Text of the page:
Fluorophosphate glass

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Fluorophosphate glass is a class of optical glasses composed of metaphosphates and fluorides of various metals. It is a variant of phosphate glasses. Fluorophosphate glasses are very unusual in nature. Fluorophosphate glasses have ultra-low theoritical loss of 0.001 dB/km, longer fluorescent lifetime of rare earths, lower coefficient of thermal expansion of ~13x10-6/°C.

Some fluorophosphate glasses are used as low dispersion glasses. Some show anomalous partial dispersion. [1] One such glass is composed of Ba(PO3)2, Al(PO3)3, AlF3, and alkaline earth fluorides MgF2, CaF2, SrF2, and BaF2, with possible addition of titanium, sodium, potassium, and/or hydrogen. The components by wt.% are 0.5-3% Mg, 8-10% Ca, 12-20% Sr, 9-12% Ba, 7-9% Al, 5-9% P, 8-12% O, and 35-38% F.[2]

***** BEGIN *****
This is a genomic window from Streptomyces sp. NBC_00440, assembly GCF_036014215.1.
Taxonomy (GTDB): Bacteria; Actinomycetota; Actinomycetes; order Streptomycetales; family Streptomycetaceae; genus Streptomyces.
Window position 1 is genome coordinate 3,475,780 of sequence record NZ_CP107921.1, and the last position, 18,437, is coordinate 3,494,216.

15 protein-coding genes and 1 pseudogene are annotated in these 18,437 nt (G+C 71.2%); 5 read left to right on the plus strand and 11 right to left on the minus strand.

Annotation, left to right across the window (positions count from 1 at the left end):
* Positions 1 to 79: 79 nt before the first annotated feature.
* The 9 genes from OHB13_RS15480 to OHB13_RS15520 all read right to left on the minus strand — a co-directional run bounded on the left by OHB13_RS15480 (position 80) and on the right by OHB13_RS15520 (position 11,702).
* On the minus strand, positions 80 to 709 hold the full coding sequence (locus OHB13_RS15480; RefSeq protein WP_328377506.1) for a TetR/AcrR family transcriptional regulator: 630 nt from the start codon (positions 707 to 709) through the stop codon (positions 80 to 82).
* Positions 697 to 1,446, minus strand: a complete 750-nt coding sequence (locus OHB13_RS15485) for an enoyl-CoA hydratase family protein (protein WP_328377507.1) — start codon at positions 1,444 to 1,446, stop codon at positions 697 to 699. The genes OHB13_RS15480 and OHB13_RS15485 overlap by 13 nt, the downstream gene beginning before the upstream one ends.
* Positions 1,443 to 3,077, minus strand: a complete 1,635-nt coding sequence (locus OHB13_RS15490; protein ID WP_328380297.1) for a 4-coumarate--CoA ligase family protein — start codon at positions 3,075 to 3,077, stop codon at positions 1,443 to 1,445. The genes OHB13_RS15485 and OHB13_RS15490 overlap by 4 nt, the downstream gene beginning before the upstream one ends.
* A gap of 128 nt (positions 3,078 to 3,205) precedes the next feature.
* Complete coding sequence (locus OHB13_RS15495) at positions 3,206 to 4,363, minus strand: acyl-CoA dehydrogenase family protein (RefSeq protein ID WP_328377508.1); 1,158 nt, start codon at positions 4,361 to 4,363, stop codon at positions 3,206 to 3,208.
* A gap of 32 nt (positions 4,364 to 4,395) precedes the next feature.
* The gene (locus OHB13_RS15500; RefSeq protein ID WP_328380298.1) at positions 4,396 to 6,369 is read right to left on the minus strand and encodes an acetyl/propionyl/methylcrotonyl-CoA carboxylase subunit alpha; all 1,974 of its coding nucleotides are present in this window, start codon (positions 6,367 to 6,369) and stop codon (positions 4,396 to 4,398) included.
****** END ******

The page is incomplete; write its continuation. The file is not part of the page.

Some doped fluorophosphate glasses are used in laser technology. They are attractive here for their small refractive index nonlinearity. [3] Rare earth elements are popular dopants. One of the applications is for optical amplifiers.

Exotic dopants like fullerenes [4] and quantum dots [5] can be employed.

Tungsten-doped tin-fluorophosphate glasses (SnO-SnF2-P2O5) can be used for hermetic sealing of organic light-emitting diodes and other devices. [6]